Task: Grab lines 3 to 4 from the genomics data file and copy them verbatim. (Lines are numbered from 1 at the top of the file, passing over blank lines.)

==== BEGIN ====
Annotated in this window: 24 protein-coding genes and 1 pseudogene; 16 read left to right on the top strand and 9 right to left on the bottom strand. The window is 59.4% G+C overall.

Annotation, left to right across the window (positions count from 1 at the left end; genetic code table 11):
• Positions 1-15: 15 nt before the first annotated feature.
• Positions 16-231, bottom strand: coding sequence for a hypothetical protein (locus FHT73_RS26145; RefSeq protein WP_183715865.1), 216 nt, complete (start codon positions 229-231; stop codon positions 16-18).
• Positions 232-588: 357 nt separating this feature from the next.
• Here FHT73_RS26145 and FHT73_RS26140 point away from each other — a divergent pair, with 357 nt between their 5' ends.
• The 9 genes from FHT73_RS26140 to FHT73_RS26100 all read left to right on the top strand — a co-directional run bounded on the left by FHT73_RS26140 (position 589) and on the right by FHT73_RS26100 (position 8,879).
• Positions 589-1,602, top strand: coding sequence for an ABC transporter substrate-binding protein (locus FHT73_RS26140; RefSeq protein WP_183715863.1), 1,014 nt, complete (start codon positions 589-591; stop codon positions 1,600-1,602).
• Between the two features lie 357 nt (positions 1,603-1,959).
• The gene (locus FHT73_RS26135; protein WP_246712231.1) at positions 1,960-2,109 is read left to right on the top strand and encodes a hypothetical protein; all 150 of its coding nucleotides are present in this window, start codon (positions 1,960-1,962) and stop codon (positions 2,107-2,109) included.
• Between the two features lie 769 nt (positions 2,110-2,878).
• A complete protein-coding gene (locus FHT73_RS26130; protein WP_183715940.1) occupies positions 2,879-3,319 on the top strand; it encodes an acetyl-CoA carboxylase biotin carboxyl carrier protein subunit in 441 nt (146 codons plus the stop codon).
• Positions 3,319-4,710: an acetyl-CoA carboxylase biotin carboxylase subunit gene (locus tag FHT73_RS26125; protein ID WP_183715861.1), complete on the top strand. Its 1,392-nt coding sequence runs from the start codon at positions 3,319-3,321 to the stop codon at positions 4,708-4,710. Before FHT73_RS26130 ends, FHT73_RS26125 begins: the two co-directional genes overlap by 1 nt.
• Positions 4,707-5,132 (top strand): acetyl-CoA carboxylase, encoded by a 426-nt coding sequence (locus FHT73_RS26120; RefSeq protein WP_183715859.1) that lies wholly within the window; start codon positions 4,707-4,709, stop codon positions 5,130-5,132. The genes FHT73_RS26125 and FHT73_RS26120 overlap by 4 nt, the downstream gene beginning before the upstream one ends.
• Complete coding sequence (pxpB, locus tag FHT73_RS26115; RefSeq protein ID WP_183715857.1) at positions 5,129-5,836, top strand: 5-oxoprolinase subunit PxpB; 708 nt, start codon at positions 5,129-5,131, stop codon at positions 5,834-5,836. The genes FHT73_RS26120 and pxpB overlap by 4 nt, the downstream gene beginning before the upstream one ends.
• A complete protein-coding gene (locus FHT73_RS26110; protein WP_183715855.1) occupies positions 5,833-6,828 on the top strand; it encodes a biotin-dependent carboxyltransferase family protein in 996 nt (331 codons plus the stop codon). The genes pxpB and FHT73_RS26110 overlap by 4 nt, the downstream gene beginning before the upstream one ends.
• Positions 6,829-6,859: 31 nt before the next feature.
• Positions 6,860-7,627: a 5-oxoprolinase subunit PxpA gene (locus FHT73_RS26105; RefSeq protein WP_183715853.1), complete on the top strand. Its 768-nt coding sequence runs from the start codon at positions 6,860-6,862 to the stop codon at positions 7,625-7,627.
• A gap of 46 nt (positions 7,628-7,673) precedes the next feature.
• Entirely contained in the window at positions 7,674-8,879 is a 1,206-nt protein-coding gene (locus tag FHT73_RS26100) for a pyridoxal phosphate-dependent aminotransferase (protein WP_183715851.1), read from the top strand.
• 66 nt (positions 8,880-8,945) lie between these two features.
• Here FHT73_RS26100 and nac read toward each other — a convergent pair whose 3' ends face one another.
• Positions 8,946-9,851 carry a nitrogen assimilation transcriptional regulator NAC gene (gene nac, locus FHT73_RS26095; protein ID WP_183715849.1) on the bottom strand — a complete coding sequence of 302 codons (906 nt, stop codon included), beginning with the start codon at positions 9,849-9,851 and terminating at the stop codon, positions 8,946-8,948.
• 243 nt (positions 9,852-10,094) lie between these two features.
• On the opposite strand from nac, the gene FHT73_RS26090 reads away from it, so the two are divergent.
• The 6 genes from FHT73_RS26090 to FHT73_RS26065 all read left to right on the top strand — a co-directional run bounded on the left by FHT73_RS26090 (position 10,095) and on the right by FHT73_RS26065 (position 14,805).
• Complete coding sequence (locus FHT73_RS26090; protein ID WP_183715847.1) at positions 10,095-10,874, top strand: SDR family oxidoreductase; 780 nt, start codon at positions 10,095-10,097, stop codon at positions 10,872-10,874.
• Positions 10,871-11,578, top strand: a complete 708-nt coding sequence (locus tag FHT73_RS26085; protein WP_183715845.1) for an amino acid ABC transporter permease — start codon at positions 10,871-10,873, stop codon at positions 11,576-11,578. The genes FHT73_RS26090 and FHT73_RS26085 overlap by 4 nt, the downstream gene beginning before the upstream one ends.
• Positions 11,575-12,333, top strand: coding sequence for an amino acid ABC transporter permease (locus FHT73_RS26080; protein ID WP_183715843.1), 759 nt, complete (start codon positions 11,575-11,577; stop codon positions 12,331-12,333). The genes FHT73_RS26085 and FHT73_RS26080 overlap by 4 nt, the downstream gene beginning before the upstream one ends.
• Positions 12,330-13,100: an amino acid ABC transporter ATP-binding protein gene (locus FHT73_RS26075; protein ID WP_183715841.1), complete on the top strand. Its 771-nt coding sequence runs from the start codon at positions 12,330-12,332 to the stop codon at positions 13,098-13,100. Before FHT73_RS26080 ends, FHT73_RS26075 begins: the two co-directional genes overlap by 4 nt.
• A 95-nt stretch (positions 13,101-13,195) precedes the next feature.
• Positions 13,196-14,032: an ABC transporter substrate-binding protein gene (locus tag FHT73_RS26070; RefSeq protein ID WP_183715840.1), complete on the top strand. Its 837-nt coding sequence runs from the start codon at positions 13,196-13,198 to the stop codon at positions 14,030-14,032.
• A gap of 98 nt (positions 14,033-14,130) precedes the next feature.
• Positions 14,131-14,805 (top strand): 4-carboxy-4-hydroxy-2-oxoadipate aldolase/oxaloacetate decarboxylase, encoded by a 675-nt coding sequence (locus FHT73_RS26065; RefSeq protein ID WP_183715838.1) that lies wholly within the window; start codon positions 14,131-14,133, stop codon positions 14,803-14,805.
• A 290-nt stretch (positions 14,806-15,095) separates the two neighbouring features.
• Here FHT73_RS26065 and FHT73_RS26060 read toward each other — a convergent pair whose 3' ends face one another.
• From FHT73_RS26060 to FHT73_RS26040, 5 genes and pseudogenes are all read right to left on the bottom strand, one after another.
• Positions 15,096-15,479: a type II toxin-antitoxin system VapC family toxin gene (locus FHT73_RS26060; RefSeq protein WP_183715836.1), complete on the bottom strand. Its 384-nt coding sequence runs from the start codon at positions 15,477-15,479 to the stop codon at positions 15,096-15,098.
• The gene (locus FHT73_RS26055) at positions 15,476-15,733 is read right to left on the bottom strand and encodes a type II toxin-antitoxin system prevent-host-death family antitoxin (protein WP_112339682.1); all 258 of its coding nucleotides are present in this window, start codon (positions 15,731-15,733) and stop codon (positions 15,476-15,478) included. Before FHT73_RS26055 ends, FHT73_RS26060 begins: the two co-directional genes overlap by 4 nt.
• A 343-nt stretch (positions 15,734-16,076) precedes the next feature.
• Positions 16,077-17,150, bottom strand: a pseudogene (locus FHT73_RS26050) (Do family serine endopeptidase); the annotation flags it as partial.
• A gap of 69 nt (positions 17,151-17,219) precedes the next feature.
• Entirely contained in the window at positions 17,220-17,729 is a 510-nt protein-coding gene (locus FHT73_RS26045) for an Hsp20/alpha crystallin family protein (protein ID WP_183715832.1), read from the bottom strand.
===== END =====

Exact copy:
• Positions 1-15: 15 nt before the first annotated feature.
• Positions 16-231, bottom strand: coding sequence for a hypothetical protein (locus FHT73_RS26145; RefSeq protein WP_183715865.1), 216 nt, complete (start codon positions 229-231; stop codon positions 16-18).